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Five Latin terms that crop up in modern day writing

John Murray

Depending on your age or the type of school you went to, you might remember Latin as something you had to learn but didn’t really see the point in  doing. While learning materials for other languages tend to equip you with funky cartoons to act as visual aids, and examples of how to do fun things like buy a hot dog in France or go swimming in Spain, Latin would perhaps be more readily associated with dry textbooks and word structures.

Nevertheless, Latin phrases are still in common usage in modern times, and you probably use them (or an abbreviation of them) every day without thinking about it. Here are just five you might see in a written article today:

1. Exempli gratia

More commonly seen as the abbreviation ‘e.g.’, this is used to mean ‘for example’. Although almost everyone would recognise it, it is likely that few would be able to tell you what it stood for. The phrase literally means ‘for the sake of example’ and is used to provide an instance or two of an idea you’ve previously introduced, as in:

“The zoo houses several types of wild cat (e.g., lions, tigers, cheetahs).”

2. Id est

This one is commonly misused; it means ‘that is’ and is used to clarify a statement, not to give examples. Writers often confuse i.e. with e.g., but its role is very different. If you had used i.e. in the example above, you would have got it wrong.

Here’s how to use it correctly:

“Historically, grain grinders used a quern-stone, i.e. a cylindrical tool usually made from igneous rock and operated by hand.”

It simply links the unfamiliar term to its explanation.

3. Sic

This is a shortening of ‘sic erat scriptum’ (thus it is written) and is usually placed in brackets after a misspelt or grammatically incorrect word or phrase taken straight from a quote. It indicates that it was the person making the quote who made the mistake rather than the person reporting.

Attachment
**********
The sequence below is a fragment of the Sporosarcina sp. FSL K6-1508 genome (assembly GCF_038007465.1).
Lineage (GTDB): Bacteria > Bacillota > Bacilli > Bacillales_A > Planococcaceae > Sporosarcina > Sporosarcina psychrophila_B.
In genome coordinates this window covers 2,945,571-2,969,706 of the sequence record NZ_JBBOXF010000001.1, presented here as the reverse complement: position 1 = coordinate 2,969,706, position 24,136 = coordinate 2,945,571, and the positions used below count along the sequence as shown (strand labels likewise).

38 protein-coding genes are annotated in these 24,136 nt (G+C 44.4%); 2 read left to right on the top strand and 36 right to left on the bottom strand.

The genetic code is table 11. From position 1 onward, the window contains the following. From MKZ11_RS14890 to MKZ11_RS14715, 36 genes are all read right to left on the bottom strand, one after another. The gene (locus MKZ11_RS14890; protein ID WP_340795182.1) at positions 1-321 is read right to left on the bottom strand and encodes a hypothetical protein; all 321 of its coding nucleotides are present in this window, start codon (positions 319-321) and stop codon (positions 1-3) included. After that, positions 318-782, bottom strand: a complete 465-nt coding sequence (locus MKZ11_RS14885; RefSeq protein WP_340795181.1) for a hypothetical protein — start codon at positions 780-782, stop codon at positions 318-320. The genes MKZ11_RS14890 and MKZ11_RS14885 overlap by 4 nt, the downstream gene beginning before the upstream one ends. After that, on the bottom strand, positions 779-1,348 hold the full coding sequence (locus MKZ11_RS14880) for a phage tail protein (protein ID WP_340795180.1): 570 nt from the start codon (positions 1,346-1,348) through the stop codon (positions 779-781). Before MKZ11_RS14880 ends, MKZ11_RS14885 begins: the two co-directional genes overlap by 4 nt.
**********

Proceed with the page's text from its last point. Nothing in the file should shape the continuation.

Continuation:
The arrival of Twitter has led to the term being used more commonly, as celebrity Tweets are transcribed verbatim by reporters keen to clarify that the mistake was not theirs. An example appeared in several sources just last week, as Wayne Rooney defended England manager Roy Hodgson against accusations of making an inappropriate joke by Tweeting:

“He done [sic] nothing wrong.”

4. Videlicet

This word is very rarely said out loud, but you might have seen it appear as ‘viz.’ in written text. It simply means ‘namely’ and is therefore used as an alternative to ‘e.g.’ if you want to give the exact example(s) of what you have just discussed rather than just a few general ones, as in:

“I have four brothers and sisters, viz. Richard, Mark, Claire and Lianne.”

5. Et cetera

Literally meaning ‘and the rest’, you will no doubt have used ‘etc.’ many times to bring a long list to a concise conclusion, as in:

“There a many Latin terms in use today: sic, videlicet, et cetera, etc.”

So, does Latin still play a role in English language? Q.E.D.

John is every inch the wordsmith and loves a game of Scrabble above all else. With experience writing for newspapers, John’s time at university was spent studying Creative Writing – something which comes across in his love of the pun.

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